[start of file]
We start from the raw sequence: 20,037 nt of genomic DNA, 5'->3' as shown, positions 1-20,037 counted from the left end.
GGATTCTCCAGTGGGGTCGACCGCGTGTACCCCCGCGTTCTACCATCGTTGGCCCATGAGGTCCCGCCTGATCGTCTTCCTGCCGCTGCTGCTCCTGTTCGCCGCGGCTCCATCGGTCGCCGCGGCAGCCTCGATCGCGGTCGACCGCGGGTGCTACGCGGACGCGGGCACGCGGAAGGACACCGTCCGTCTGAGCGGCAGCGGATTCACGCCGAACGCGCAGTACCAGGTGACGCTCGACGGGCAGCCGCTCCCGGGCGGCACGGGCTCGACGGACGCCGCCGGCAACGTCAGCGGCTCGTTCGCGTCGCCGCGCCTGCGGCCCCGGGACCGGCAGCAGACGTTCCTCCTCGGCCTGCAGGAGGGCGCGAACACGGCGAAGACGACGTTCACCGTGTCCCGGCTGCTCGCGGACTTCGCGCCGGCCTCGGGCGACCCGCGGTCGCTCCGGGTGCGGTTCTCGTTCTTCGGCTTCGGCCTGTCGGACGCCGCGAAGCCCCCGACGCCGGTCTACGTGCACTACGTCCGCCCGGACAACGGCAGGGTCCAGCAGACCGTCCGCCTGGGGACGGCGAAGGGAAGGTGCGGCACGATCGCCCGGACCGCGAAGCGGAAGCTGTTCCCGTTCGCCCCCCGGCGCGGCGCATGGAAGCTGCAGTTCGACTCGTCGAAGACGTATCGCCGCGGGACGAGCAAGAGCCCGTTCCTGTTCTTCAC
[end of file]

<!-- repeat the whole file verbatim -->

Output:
We start from the raw sequence: 20,037 nt of genomic DNA, 5'->3' as shown, positions 1-20,037 counted from the left end.
GGATTCTCCAGTGGGGTCGACCGCGTGTACCCCCGCGTTCTACCATCGTTGGCCCATGAGGTCCCGCCTGATCGTCTTCCTGCCGCTGCTGCTCCTGTTCGCCGCGGCTCCATCGGTCGCCGCGGCAGCCTCGATCGCGGTCGACCGCGGGTGCTACGCGGACGCGGGCACGCGGAAGGACACCGTCCGTCTGAGCGGCAGCGGATTCACGCCGAACGCGCAGTACCAGGTGACGCTCGACGGGCAGCCGCTCCCGGGCGGCACGGGCTCGACGGACGCCGCCGGCAACGTCAGCGGCTCGTTCGCGTCGCCGCGCCTGCGGCCCCGGGACCGGCAGCAGACGTTCCTCCTCGGCCTGCAGGAGGGCGCGAACACGGCGAAGACGACGTTCACCGTGTCCCGGCTGCTCGCGGACTTCGCGCCGGCCTCGGGCGACCCGCGGTCGCTCCGGGTGCGGTTCTCGTTCTTCGGCTTCGGCCTGTCGGACGCCGCGAAGCCCCCGACGCCGGTCTACGTGCACTACGTCCGCCCGGACAACGGCAGGGTCCAGCAGACCGTCCGCCTGGGGACGGCGAAGGGAAGGTGCGGCACGATCGCCCGGACCGCGAAGCGGAAGCTGTTCCCGTTCGCCCCCCGGCGCGGCGCATGGAAGCTGCAGTTCGACTCGTCGAAGACGTATCGCCGCGGGACGAGCAAGAGCCCGTTCCTGTTCTTCAC